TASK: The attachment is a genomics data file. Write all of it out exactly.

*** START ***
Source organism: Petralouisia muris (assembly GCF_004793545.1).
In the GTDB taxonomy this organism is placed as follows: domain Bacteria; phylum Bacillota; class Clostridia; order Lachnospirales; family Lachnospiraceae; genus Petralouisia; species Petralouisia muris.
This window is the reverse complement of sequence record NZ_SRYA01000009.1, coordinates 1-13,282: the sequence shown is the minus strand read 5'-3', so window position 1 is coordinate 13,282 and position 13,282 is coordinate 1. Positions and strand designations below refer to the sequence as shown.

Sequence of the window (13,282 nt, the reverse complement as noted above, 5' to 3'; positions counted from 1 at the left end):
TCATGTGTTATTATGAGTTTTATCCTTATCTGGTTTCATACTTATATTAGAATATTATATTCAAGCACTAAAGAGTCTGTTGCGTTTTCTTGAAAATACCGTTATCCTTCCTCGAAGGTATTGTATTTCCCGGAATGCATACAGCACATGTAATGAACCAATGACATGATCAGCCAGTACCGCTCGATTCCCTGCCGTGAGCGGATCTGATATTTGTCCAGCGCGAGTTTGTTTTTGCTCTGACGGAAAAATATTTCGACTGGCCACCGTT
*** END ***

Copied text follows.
Source organism: Petralouisia muris (assembly GCF_004793545.1).
In the GTDB taxonomy this organism is placed as follows: domain Bacteria; phylum Bacillota; class Clostridia; order Lachnospirales; family Lachnospiraceae; genus Petralouisia; species Petralouisia muris.
This window is the reverse complement of sequence record NZ_SRYA01000009.1, coordinates 1-13,282: the sequence shown is the minus strand read 5'-3', so window position 1 is coordinate 13,282 and position 13,282 is coordinate 1. Positions and strand designations below refer to the sequence as shown.

Sequence of the window (13,282 nt, the reverse complement as noted above, 5' to 3'; positions counted from 1 at the left end):
TCATGTGTTATTATGAGTTTTATCCTTATCTGGTTTCATACTTATATTAGAATATTATATTCAAGCACTAAAGAGTCTGTTGCGTTTTCTTGAAAATACCGTTATCCTTCCTCGAAGGTATTGTATTTCCCGGAATGCATACAGCACATGTAATGAACCAATGACATGATCAGCCAGTACCGCTCGATTCCCTGCCGTGAGCGGATCTGATATTTGTCCAGCGCGAGTTTGTTTTTGCTCTGACGGAAAAATATTTCGACTGGCCACCGTT